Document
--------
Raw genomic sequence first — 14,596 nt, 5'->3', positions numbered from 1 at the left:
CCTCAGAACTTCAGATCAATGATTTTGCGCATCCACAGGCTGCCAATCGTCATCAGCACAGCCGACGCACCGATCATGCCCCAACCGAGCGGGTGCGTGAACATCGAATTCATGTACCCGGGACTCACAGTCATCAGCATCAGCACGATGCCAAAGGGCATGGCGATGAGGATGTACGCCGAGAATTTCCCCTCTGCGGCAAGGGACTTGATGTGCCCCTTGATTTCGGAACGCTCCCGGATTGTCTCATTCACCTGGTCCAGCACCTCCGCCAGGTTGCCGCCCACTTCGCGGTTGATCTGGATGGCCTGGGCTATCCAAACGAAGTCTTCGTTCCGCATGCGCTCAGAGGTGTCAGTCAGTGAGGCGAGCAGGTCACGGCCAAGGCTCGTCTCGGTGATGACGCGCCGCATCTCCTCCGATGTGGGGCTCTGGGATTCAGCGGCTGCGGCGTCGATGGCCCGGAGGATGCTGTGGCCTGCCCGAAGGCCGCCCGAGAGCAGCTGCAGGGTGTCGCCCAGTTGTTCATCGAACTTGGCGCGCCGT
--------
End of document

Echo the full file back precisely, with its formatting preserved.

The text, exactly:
Raw genomic sequence first — 14,596 nt, 5'->3', positions numbered from 1 at the left:
CCTCAGAACTTCAGATCAATGATTTTGCGCATCCACAGGCTGCCAATCGTCATCAGCACAGCCGACGCACCGATCATGCCCCAACCGAGCGGGTGCGTGAACATCGAATTCATGTACCCGGGACTCACAGTCATCAGCATCAGCACGATGCCAAAGGGCATGGCGATGAGGATGTACGCCGAGAATTTCCCCTCTGCGGCAAGGGACTTGATGTGCCCCTTGATTTCGGAACGCTCCCGGATTGTCTCATTCACCTGGTCCAGCACCTCCGCCAGGTTGCCGCCCACTTCGCGGTTGATCTGGATGGCCTGGGCTATCCAAACGAAGTCTTCGTTCCGCATGCGCTCAGAGGTGTCAGTCAGTGAGGCGAGCAGGTCACGGCCAAGGCTCGTCTCGGTGATGACGCGCCGCATCTCCTCCGATGTGGGGCTCTGGGATTCAGCGGCTGCGGCGTCGATGGCCCGGAGGATGCTGTGGCCTGCCCGAAGGCCGCCCGAGAGCAGCTGCAGGGTGTCGCCCAGTTGTTCATCGAACTTGGCGCGCCGT